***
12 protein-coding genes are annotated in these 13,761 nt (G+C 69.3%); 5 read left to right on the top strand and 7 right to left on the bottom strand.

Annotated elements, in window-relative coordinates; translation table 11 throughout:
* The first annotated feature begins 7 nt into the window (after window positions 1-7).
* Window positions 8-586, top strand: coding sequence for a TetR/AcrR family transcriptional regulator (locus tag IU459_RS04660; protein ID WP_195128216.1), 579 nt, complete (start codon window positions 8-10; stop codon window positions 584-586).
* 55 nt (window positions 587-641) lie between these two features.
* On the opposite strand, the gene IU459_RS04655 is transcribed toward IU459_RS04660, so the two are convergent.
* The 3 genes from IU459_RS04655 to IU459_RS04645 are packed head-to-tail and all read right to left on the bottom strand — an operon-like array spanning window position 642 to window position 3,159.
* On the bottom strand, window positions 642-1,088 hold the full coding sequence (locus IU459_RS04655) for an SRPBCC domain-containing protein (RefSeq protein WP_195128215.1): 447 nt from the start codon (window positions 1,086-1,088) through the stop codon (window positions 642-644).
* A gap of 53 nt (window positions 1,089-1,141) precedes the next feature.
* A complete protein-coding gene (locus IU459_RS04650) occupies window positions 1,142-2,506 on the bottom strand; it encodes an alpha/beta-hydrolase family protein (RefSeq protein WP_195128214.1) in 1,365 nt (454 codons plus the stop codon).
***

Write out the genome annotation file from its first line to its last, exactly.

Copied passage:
12 protein-coding genes are annotated in these 13,761 nt (G+C 69.3%); 5 read left to right on the top strand and 7 right to left on the bottom strand.

Annotated elements, in window-relative coordinates; translation table 11 throughout:
* The first annotated feature begins 7 nt into the window (after window positions 1-7).
* Window positions 8-586, top strand: coding sequence for a TetR/AcrR family transcriptional regulator (locus tag IU459_RS04660; protein ID WP_195128216.1), 579 nt, complete (start codon window positions 8-10; stop codon window positions 584-586).
* 55 nt (window positions 587-641) lie between these two features.
* On the opposite strand, the gene IU459_RS04655 is transcribed toward IU459_RS04660, so the two are convergent.
* The 3 genes from IU459_RS04655 to IU459_RS04645 are packed head-to-tail and all read right to left on the bottom strand — an operon-like array spanning window position 642 to window position 3,159.
* On the bottom strand, window positions 642-1,088 hold the full coding sequence (locus IU459_RS04655) for an SRPBCC domain-containing protein (RefSeq protein WP_195128215.1): 447 nt from the start codon (window positions 1,086-1,088) through the stop codon (window positions 642-644).
* A gap of 53 nt (window positions 1,089-1,141) precedes the next feature.
* A complete protein-coding gene (locus IU459_RS04650) occupies window positions 1,142-2,506 on the bottom strand; it encodes an alpha/beta-hydrolase family protein (RefSeq protein WP_195128214.1) in 1,365 nt (454 codons plus the stop codon).